SPEAK event provides forum for W&L students to share their stories

Survivors of sexual assault find support at annual event

SPEAK members read stories submitted by student survivors.

Anneliese Schneider

SPEAK members read stories submitted by student survivors.

Anneliese Schneider, Staff Writer

Washington and Lee’s Sexual Misconduct Education and Prevention Club (SPEAK) hosted its annual Stand Up, Speak Out event on Nov. 30.

The event provided a forum for survivors of sexual assault at Washington and Lee to share their stories. Students wrote about their experience and submitted them anonymously before the event. Members of SPEAK then read them aloud to an audience of gathered community members. 

Some student accounts highlighted the prevalence of sexual assault at Washington and Lee — and, at the same time, the common belief of, “it will never happen to me.”

“I never thought I’d be part of that statistic — one fifth, one third, whatever it is now — but you know exactly what I mean,” one student wrote. “Nonetheless, I didn’t think it would happen more than once.”

But prior experience doesn’t make prevention easier, the student wrote. 

“I thought after the first time I’d be able to recognize it and stop it. But it’s not that simple when you’re incapacitated” they said. “My body has been stolen from me, and my mind has been manipulated.”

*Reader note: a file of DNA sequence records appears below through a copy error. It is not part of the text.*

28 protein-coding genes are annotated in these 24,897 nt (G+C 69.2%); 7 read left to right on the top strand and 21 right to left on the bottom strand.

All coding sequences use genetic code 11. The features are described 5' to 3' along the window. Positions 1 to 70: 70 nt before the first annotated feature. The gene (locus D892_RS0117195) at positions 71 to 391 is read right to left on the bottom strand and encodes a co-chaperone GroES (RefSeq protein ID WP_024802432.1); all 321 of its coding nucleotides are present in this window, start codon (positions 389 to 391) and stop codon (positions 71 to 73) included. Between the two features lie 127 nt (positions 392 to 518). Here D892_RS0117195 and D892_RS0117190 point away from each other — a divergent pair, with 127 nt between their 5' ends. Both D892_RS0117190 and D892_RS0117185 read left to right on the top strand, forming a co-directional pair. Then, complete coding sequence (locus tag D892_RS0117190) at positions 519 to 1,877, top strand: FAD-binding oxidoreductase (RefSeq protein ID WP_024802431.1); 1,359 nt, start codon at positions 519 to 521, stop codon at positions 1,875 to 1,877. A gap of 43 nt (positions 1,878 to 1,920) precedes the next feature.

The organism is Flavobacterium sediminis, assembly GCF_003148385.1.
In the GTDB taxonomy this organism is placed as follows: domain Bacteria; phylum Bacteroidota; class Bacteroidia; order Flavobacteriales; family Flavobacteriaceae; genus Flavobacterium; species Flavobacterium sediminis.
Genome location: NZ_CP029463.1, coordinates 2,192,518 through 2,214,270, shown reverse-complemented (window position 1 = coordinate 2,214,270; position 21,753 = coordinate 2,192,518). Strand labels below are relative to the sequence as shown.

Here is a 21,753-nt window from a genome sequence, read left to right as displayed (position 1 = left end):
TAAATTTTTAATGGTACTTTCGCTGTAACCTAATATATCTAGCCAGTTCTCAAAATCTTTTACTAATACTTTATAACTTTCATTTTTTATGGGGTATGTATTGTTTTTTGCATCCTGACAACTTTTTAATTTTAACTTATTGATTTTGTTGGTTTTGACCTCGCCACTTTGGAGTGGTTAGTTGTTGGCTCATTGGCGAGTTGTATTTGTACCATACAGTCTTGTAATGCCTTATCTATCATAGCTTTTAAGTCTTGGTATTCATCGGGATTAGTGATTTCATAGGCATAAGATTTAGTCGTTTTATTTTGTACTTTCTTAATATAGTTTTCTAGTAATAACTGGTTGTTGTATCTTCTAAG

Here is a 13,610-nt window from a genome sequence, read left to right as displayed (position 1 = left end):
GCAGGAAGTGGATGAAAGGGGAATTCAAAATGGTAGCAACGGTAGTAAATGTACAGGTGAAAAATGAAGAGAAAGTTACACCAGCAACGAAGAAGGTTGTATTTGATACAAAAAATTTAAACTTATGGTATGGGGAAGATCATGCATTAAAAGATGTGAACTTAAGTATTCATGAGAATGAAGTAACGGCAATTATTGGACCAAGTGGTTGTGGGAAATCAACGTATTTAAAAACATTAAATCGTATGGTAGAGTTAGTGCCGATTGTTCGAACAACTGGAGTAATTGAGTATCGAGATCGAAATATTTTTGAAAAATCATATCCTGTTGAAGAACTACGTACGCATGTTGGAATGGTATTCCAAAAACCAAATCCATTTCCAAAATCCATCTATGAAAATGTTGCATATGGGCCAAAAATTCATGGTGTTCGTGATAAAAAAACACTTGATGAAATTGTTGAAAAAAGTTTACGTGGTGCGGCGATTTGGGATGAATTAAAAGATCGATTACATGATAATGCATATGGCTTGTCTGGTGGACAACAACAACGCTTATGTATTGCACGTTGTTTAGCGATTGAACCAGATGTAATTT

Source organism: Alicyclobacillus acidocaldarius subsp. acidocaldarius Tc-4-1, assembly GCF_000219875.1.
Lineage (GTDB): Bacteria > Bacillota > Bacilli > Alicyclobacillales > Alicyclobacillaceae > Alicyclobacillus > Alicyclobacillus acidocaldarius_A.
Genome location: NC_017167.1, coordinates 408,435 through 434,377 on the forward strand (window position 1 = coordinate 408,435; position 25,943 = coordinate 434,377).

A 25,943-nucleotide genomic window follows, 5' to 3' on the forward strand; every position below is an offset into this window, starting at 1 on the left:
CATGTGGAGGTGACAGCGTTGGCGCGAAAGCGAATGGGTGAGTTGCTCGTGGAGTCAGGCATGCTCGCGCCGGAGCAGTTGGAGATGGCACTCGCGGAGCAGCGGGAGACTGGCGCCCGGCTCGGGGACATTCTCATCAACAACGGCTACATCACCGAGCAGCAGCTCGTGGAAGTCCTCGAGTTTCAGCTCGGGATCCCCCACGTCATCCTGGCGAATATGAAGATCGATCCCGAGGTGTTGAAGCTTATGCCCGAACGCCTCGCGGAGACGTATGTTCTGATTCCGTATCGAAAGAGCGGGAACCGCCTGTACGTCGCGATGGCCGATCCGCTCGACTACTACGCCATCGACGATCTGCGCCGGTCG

And legal resources often fail survivors when seeking help. One student said they filed a formal report at the Title IX office and decided to pursue a formal investigation.

“The investigation process might have been more traumatizing than the event itself,” the student wrote. “I felt like I had made it all up.”

At the trial in January, the court decided the accused student was innocent, the survivor said. 

“My self-doubt was worse than it ever had been,” they wrote. “I felt like a liar.” 

Through therapy for post-traumatic stress disorder (PTSD), the student was able to regain self-belief. 

“I didn’t make it up, what happened,” the student wrote. “It did happen. And it did affect me. And it wasn’t my fault.”   

For another student, the act of sharing what happened at SPEAK’s event was the first step toward reclamation of their identity.

“I never spoke up, I never told anybody until today, but that doesn’t make my experience any less valid,” the student wrote. “Nobody, not him, gets to distort my memories, and make me think that I am crazy. I was a victim, and this is how I begin to reclaim my story.”

SPEAK works to educate students about sexual assault and prevention. Resources are available for those who have experienced sexual assault:

  • Washington & Lee University Counseling – 540-458-8590
  • Title IX Office – 540-458-8250
  • Virginia State Domestic & Sexual Violence Hotline – 800-838-8238